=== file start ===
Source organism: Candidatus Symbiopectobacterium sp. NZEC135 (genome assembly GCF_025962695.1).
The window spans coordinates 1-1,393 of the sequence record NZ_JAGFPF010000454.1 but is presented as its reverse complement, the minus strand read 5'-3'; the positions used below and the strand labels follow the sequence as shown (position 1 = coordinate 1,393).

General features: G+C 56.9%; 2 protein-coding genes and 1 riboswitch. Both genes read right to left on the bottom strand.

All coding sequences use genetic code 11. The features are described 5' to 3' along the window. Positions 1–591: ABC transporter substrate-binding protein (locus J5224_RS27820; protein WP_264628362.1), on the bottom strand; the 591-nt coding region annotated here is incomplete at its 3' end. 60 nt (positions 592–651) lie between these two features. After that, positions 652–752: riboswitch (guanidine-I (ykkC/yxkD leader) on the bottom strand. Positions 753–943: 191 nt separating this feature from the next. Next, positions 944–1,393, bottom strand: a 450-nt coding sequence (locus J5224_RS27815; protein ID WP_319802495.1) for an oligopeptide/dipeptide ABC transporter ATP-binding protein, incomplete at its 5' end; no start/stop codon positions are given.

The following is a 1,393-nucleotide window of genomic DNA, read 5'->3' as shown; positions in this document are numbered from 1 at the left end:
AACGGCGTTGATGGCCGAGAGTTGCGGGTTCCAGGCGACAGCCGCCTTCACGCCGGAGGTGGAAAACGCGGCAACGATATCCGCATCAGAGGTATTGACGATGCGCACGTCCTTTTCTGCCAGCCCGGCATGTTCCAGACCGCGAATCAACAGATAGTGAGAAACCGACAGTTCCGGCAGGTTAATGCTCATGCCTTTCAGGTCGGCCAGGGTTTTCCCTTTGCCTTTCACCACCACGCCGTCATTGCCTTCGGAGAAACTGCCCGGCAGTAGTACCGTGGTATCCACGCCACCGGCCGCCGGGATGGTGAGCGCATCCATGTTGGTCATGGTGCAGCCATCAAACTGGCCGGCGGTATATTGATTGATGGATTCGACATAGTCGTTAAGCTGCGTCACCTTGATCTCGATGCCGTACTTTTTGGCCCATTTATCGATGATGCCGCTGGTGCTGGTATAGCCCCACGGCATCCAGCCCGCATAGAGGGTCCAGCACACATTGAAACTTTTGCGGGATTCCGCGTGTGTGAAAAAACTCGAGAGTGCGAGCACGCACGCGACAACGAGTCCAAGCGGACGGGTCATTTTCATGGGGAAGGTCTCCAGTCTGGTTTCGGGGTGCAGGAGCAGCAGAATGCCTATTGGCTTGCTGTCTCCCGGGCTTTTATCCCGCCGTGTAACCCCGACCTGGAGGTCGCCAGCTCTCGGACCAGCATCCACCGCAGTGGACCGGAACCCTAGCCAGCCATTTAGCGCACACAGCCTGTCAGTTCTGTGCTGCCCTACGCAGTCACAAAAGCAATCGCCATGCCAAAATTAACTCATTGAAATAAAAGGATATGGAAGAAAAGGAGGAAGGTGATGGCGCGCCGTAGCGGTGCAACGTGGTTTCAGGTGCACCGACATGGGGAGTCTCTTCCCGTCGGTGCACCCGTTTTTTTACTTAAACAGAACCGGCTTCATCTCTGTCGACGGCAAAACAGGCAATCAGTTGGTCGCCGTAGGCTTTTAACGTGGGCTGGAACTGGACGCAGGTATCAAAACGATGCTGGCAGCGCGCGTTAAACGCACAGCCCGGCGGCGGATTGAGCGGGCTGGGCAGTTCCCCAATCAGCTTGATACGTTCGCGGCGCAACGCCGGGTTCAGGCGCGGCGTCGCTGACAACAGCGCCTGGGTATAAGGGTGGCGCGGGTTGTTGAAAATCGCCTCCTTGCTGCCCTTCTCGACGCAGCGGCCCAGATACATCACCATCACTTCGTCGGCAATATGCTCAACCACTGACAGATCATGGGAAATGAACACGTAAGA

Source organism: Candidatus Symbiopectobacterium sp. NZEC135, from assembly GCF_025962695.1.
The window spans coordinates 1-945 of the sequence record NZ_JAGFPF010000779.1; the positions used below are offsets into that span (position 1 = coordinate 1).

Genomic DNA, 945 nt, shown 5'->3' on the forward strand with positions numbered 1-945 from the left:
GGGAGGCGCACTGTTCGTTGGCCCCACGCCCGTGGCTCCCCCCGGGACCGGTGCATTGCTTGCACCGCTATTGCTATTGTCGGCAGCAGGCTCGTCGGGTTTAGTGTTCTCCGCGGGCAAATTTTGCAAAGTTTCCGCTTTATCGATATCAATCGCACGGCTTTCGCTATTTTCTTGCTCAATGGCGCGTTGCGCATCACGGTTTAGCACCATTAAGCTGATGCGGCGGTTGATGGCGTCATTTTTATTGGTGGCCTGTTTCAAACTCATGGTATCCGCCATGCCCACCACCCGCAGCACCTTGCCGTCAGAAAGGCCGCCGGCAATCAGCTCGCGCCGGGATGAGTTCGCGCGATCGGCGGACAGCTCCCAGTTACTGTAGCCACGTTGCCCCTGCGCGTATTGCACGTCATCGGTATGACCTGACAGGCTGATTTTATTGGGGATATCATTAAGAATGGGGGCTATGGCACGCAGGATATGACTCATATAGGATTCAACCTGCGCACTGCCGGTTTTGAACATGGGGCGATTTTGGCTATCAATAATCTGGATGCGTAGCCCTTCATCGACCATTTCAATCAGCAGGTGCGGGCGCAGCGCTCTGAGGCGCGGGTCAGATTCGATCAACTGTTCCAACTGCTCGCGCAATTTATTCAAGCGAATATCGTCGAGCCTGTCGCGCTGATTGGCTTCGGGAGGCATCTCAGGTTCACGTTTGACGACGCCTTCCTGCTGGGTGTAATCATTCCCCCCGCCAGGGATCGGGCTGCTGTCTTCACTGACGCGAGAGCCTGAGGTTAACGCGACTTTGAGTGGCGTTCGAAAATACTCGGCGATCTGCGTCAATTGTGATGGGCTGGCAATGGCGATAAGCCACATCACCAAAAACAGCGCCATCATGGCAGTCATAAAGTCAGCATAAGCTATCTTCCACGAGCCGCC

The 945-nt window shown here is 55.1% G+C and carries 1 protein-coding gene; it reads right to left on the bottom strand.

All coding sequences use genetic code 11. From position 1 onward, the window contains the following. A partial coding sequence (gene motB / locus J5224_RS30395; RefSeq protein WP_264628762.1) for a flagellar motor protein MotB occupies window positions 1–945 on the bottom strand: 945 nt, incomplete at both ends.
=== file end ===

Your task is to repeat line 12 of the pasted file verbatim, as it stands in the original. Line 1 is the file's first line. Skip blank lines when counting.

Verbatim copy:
All coding sequences use genetic code 11. From position 1 onward, the window contains the following. A partial coding sequence (gene motB / locus J5224_RS30395; RefSeq protein WP_264628762.1) for a flagellar motor protein MotB occupies window positions 1–945 on the bottom strand: 945 nt, incomplete at both ends.